Brain natriuretic peptide and insulin resistance in older adults

F. Kim, M. L. Biggs, J. R. Kizer, E. F. Brutsaert, C. de Filippi, A. B. Newman, R. A. Kronmal, R. P. Tracy, J. S. Gottdiener, L. Djoussé, I. H. de Boer, B. M. Psaty, D. S. Siscovick, K. J. Mukamal

Research output: Contribution to journalArticlepeer-review

9 Scopus citations


Aims: Higher levels of brain natriuretic peptide (BNP) have been associated with a decreased risk of diabetes in adults, but whether BNP is related to insulin resistance in older adults has not been established. Methods: N-terminal of the pro hormone brain natriuretic peptide (NT-pro BNP) was measured among Cardiovascular Health Study participants at the 1989–1990, 1992–1993 and 1996–1997 examinations. We calculated measures of insulin resistance [homeostatic model assessment of insulin resistance (HOMA-IR), quantitative insulin sensitivity check index (QUICKI), Gutt index, Matsuda index] from fasting and 2-h concentrations of glucose and insulin among 3318 individuals with at least one measure of NT-proBNP and free of heart failure, coronary heart disease and chronic kidney disease, and not taking diabetes medication. We used generalized estimating equations to assess the cross-sectional association of NT-proBNP with measures of insulin resistance. Instrumental variable analysis with an allele score derived from nine genetic variants (single nucleotide polymorphisms) within or near the NPPA and NPPB loci was used to estimate an un-confounded association of NT-proBNP levels on insulin resistance. Results: Lower NT-proBNP levels were associated with higher insulin resistance even after adjustment for BMI, waist circumference and other risk factors (P < 0.001 for all four indices). Although the genetic score was strongly related to measured NT-proBNP levels amongst European Americans (F statistic = 71.08), we observed no association of genetically determined NT-proBNP with insulin resistance (P = 0.38; P = 0.01 for comparison with the association of measured levels of NT-proBNP). Conclusions: In older adults, lower NT-proBNP is associated with higher insulin resistance, even after adjustment for traditional risk factors. Because related genetic variants were not associated with insulin resistance, the causal nature of this association will require future study.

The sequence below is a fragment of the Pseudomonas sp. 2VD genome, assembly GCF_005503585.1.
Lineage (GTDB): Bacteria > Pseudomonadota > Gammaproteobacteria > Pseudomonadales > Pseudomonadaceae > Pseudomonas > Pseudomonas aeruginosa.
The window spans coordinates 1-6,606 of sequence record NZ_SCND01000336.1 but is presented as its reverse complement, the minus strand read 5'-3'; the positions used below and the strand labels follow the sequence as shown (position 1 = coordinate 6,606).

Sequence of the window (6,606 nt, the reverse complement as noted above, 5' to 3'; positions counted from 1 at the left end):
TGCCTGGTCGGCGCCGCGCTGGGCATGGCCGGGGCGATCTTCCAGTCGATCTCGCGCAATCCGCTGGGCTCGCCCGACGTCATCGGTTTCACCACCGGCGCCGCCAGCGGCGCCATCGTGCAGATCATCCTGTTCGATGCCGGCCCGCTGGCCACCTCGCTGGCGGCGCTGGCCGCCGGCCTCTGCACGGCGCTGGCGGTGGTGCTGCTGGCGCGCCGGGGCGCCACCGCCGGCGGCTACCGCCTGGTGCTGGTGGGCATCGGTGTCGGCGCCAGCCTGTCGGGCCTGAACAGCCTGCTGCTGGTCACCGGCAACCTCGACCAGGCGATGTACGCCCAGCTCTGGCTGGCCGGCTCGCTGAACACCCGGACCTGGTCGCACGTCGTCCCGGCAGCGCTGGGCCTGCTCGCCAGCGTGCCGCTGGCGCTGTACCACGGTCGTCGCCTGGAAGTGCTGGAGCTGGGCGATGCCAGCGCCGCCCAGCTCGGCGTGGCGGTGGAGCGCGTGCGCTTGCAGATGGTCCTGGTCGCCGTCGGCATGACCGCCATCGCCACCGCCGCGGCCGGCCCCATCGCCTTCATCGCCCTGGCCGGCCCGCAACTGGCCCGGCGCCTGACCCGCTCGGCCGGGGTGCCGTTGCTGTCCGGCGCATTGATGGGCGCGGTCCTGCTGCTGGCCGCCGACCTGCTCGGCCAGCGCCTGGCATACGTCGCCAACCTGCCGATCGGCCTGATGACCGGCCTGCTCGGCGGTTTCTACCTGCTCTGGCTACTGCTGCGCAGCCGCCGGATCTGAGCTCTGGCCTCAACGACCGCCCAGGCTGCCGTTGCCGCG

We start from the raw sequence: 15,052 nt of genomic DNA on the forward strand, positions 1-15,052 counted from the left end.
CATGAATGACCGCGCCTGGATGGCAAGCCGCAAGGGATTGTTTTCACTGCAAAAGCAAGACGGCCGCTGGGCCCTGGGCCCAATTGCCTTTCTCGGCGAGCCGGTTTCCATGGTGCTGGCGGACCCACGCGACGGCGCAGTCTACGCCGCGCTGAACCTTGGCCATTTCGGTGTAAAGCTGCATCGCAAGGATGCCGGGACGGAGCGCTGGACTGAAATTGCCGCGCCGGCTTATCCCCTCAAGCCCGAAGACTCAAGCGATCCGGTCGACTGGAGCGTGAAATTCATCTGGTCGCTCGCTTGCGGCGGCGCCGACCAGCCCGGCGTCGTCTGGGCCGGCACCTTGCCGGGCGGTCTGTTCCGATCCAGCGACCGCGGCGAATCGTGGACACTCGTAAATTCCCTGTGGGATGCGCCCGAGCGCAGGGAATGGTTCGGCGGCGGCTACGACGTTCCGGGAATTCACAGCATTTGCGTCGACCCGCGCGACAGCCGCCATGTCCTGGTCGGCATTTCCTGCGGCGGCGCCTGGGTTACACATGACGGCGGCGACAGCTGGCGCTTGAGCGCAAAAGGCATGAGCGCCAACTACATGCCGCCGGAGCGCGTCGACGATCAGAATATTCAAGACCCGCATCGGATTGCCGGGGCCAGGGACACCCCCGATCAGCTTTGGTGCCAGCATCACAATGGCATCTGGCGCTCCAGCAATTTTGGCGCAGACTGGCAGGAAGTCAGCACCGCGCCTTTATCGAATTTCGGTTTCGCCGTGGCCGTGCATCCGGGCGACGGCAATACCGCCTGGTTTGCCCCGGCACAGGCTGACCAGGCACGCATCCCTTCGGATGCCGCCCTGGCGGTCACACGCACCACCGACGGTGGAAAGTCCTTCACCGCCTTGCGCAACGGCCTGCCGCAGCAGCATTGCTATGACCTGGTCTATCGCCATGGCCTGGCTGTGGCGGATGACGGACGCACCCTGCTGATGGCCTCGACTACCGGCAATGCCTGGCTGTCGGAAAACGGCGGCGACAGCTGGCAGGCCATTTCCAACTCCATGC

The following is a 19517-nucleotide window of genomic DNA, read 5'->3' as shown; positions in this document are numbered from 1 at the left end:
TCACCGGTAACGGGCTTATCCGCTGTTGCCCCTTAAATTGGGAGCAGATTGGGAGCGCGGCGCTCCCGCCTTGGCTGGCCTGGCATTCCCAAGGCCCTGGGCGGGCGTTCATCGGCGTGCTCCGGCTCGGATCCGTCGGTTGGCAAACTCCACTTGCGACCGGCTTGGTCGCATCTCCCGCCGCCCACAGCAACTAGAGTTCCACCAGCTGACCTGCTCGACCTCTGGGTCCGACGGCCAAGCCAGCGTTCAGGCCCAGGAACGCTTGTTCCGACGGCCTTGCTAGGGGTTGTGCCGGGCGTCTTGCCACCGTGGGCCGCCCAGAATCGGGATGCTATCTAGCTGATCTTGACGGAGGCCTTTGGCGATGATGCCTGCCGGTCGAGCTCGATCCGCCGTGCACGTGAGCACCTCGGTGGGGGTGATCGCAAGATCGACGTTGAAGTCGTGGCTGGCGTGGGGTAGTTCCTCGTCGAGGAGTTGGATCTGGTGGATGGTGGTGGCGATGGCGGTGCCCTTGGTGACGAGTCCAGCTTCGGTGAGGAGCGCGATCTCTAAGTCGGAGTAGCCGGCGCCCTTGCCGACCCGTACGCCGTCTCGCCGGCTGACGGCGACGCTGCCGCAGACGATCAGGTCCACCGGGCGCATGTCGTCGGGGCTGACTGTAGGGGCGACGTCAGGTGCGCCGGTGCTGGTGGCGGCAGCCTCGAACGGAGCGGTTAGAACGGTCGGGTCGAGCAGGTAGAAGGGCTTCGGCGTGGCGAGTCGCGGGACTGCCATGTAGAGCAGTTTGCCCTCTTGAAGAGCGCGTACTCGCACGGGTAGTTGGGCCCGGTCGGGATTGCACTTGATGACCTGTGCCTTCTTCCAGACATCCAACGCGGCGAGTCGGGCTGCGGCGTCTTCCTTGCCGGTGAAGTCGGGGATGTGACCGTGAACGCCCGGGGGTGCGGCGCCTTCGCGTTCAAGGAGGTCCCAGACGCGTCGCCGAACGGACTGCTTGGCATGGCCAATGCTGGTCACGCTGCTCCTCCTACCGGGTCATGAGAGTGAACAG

Original languageEnglish (US)
Pages (from-to)235-238
Number of pages4
JournalDiabetic Medicine
Issue number2
StatePublished - Feb 1 2017

ASJC Scopus subject areas

  • Internal Medicine
  • Endocrinology, Diabetes and Metabolism
  • Endocrinology

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